Inproceedings Reference New fossils of paroxyclaenids (Placentalia, Mammalia) from the early Eocene of France shed light on the origin and evolution of these endemic European mammals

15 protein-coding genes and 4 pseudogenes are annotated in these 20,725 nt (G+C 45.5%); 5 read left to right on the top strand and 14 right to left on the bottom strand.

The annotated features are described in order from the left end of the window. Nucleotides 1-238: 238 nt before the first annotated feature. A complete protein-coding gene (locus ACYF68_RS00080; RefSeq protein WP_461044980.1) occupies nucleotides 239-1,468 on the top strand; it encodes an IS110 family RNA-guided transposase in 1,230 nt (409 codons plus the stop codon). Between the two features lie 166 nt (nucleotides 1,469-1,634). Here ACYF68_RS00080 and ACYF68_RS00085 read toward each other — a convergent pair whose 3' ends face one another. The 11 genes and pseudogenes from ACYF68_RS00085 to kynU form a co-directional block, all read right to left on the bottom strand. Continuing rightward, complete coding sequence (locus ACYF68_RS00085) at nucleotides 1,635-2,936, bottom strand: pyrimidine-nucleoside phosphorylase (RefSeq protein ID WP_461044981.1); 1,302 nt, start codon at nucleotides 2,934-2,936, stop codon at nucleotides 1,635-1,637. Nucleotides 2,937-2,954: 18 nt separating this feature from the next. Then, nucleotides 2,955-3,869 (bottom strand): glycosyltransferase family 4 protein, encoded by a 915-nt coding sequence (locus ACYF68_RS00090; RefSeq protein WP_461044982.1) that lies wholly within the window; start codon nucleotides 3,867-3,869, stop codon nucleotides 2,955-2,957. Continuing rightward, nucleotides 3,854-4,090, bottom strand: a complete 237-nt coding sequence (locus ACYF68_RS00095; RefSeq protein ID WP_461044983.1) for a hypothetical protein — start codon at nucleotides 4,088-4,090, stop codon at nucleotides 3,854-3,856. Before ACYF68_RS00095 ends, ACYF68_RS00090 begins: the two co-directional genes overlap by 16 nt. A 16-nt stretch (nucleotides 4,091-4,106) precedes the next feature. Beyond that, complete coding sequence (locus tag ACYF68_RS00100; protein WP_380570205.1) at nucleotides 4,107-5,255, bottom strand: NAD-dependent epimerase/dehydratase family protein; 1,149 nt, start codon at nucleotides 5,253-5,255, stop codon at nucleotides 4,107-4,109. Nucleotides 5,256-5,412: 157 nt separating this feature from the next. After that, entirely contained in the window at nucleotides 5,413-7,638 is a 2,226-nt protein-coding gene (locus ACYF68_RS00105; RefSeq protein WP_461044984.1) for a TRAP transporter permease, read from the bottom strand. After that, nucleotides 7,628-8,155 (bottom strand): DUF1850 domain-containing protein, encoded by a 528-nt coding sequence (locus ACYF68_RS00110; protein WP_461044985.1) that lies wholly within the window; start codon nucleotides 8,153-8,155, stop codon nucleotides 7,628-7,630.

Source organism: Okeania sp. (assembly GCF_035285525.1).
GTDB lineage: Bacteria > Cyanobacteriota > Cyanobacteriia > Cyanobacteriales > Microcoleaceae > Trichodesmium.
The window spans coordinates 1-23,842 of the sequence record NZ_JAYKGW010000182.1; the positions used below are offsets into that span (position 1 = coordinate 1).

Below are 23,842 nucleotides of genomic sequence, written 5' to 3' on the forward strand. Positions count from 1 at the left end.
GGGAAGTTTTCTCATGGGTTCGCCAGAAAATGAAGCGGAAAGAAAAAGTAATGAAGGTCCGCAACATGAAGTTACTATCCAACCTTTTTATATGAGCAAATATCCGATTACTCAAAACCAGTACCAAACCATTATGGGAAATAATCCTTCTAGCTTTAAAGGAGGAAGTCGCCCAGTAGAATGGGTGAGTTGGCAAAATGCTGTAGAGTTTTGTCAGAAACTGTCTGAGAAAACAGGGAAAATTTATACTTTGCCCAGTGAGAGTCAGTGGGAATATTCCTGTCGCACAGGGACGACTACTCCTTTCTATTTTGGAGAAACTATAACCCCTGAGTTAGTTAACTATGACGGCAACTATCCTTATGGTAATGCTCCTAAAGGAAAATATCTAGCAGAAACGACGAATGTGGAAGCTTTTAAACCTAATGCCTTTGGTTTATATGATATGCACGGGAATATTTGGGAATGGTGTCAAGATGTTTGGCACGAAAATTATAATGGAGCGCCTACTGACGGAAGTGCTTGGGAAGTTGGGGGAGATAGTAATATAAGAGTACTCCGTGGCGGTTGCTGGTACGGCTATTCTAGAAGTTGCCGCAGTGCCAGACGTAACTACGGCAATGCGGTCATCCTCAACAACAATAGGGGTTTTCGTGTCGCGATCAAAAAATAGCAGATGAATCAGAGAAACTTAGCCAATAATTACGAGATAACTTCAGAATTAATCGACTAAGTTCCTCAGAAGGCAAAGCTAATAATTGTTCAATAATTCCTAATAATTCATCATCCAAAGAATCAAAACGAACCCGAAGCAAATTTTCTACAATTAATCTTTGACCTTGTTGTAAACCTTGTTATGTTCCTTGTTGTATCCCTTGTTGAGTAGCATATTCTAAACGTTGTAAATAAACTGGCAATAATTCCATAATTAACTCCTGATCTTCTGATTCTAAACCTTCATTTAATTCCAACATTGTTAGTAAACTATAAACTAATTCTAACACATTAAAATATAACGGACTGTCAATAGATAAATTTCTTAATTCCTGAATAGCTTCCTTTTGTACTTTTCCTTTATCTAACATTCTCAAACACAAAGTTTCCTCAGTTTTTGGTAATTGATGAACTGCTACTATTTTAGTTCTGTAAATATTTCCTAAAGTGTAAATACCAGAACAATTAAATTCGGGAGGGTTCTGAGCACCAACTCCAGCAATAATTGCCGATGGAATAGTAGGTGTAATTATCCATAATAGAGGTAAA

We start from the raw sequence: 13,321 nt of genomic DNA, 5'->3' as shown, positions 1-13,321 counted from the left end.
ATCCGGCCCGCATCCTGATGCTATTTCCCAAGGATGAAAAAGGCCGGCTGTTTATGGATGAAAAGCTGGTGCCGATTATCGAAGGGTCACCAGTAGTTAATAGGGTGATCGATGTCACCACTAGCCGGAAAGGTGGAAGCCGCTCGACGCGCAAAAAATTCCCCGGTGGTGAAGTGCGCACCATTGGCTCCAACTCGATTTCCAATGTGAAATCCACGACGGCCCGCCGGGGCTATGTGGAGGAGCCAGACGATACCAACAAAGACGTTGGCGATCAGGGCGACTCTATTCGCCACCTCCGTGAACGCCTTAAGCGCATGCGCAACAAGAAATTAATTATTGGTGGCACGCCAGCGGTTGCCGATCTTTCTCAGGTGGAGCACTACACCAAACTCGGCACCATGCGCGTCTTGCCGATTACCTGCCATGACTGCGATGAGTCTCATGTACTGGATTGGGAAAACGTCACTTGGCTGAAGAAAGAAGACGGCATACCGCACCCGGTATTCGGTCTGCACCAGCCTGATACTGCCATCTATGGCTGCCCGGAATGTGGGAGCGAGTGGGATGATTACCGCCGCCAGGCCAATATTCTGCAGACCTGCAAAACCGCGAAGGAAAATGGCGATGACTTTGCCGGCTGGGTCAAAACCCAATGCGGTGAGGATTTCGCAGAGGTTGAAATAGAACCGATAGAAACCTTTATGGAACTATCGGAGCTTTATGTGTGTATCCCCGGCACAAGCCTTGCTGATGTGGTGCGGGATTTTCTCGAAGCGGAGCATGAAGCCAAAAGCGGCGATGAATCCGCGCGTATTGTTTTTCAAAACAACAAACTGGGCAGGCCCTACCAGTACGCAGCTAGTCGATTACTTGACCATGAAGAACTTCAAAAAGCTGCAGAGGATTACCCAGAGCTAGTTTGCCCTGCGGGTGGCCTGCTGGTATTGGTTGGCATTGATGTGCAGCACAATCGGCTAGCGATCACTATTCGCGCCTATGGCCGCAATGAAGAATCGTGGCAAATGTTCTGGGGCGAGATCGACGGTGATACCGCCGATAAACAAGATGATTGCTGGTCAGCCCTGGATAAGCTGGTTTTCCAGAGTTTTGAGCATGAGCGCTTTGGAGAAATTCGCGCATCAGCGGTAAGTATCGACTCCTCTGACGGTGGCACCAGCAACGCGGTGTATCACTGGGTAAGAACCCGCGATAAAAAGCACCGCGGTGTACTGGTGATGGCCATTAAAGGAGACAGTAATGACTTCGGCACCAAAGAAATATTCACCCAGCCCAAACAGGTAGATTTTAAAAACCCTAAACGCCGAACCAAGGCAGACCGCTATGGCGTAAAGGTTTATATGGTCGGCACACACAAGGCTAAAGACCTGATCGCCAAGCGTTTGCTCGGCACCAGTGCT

Paroxyclaenidae is an enigmatic archaic group of middle size placental mammals. They are known only from Europe, and are recorded from the early Eocene (Ypresian) to the middle Eocene (Bartonian). Paroxyclaenids are divided into two distinct subfamilies: Paroxyclaeninae and Merialinae. They have been variously placed by different authors in Carnivora, Creodonta, ‘Condylarthra’, and Insectivora, but are considered since 1970’s as members of Pantolesta. The dentition of paroxyclaenids is complete (4 premolars, 3 molars); it is highly specialized, with relatively enlarged posterior premolars, spaced out cheek teeth, but primitive, for instance, in the absence of hypocone on upper molars. The molars decrease in size from M1/m1 to M3/m3; the M3 and m3 are sometimes well reduced. A particularity of the dentition of some paroxyclaenids is the tendency to enlargement and molarisation of the third and fourth upper and lower premolars, generally exceeding the succeeding molars in size. We recently studied unpublished fossils from the first half of the Ypresian: these fossils originate from the French localities of Le Lien (Hérault), Pourcy, Mutigny, Avenay (Marne), and Condé-en-Brie (Aisne). They allow to describe new specimens of Merialus martinae (the oldest paroxyclaenid) and three new species – the oldest paroxyclaenine and two merialines. Their study is the opportunity to review the evolution of this family – the last extensive and comprehensive review of the paroxyclaenids has been published in 1988. The two paroxyclaenid subfamilies – Paroxyclaeninae and Merialinae – are rarely recorded together: this case only occurs in the Paris Basin during the early Eocene (Mutigny, Avenay, Condé-en-Brie). Half of the merialines are present in the Southern European Province, while the paroxyclaenines are only recorded in Northern European Province. The two subfamilies reach their maximum size (+/- 3-4 kg) (e.g., Spaniella, Kopidodon) around the early/middle Eocene boundary (47.8 Myr). However, some smaller paroxyclaenids (body mass around 1 kg) have co-existed together with the larger ones. The small middle Eocene paroxyclaenids, which are as small as the taxa found in the early Eocene, have been the last representatives of the group (Bartonian). The maximum of diversity of the Paroxyclaenids occurred during the Lutetian (middle Eocene). Finally, because the new fossils provide information on the morphology of the earliest paroxyclaenids, their study is the opportunity to question the origin of this group and its relationships among Placentalia. Grant Information: This abstract is a contribution to the project BR/121/A3/PALEURAFRICA funded by the Belgian Science Policy Office.